Robert Zirgulis was born in Chicago and grew up as the son of the clinical director at Chicago State Hospital, first came to Malibu in 1965, and has lived in Culver City since 1984. He is an educator by nature, having served as a substitute teacher at Culver City schools for 13 years.
“I got the feel for the freedom and creativity lifestyle in California in turn with a midwest work ethic,” Zirgulis said.
While Zirgulis has run in the past for both city council and the Culver City Unified District (CCUSD) school board, it was not so much a general ambition to make a change as it once was. Instead, it was the climate of the country after the death of George Floyd that pushed him to run this year.
Part of his platform is to acknowledge police and fire personnel.
“I want to support our good cops and firefighters,” Zirgulis stated. “I want to prevent our current city council from defunding the police by 50%. I think the Culver City Police save millions of dollars by proactively stopping the looters and rioters that ravaged Santa Monica, Beverly Hills, and Hollywood. So I was so angry that this was happening, which is part of the reason that I am running.”
He says that many of the services that the Culver City Police Department (CCPD) provides, such as traffic control and the protection of the Culver City schools, are being overlooked, and feels that the sins of other police departments are being projected onto an innocent CCPD. However, he also understands the gravity and the tragedy of the incident that resulted in George Floyd’s death, and believes in racial justice.
“I am only supporting Culver City Police,” Zirgulis explained. “I don’t know anything and am not going to say anything about the LA Police Department or any other department. I think that George Floyd was murdered, and if there is a cop that does a bad thing, I am going to go after them.
“But if a cop is being slandered, I will defend them.”
Of course, many people in Culver City would contend that CCPD do not have blood on their hands, referencing the death of Leejoy Grissom which Culver City was forced to pay $8.8 million in damages.
While people and organizations like the Culver City Action Network (CCAN) have said that Grissom was unarmed, others like the Culver City Police Officers Association (CCPOA) and Zirgulis contend that case details show that Grissom had a weapon in his shoe, and reference the fact that he was a robbery suspect. He believes that CCAN is attempting to spread misinformation.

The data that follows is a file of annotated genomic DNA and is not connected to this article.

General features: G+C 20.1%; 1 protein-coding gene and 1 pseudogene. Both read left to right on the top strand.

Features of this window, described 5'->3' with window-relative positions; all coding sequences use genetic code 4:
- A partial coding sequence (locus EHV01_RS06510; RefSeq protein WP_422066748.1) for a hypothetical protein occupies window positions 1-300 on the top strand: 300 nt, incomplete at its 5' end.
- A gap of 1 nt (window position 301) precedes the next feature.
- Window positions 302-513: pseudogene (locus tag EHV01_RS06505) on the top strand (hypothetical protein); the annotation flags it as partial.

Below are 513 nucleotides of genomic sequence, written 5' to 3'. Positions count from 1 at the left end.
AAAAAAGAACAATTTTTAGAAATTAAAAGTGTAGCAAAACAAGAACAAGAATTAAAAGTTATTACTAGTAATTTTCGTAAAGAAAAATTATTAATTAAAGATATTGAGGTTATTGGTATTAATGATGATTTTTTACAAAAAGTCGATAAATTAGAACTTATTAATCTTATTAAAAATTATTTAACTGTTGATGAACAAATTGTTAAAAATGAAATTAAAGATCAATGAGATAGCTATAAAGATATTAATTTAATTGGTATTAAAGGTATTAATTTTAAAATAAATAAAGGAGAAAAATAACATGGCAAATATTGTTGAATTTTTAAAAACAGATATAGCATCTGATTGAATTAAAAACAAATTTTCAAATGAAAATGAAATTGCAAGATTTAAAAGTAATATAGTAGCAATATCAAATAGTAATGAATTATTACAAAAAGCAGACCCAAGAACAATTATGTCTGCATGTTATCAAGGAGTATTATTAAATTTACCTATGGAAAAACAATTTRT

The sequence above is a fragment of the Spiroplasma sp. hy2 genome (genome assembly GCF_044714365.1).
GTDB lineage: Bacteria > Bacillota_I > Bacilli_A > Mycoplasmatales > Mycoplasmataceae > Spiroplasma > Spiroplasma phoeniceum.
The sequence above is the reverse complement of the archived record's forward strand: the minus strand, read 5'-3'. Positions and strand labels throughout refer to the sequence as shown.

With some of the more controversial purchase attempts that the CCPD has made in the past year — a successful one in the drone program and an unsuccessful one in the BearCat — He believes in looking at the bigger picture.
“With the BearCat, you may not see a need for one in Culver City, but I would want the police to have resources. I am a fiscal conservative, but I don’t want to cut their resources. You have to look at issues like it being something to have in reserve for if we need to help in another part of town.”
Zirgulis has traveled around the world, and believes that he has a broader view of the situation in America. He looks at places like Venezuela as a measuring point.
“I have been to all sorts of different countries, and I have visited Venezuela and saw what has happened to it,” Zirgulis explained. “Hugo Chavez promised the world to everybody, free food and everything, and look what happened to Venezuela. It has become a basket case, and it is supposedly one of the richest countries in South America.”
“It is really a shame what has happened there.”
While he doesn’t want to tie the hands of the police, he believes that measures for accountability will help both sides.
“They should all be equipped with body cams to give their view, but right now, they are being defaced. You can’t demonize our Culver City Police Department with one broad stroke that they are doing to all police departments. I think our department is an exception to the rule in that they are taking care of business.”
Zirgulis believes that there is a fracture in the relationship between the police and their constituents that needs to be mended, and he believes expanding outreach is the first step towards that.
“I want to have ride along programs, I want the police in our schools so that kids aren’t afraid of them, and I want to expand the D.A.R.E. program.”
“I think we need to familiarize kids and say ‘hey, the police are here to protect you.’”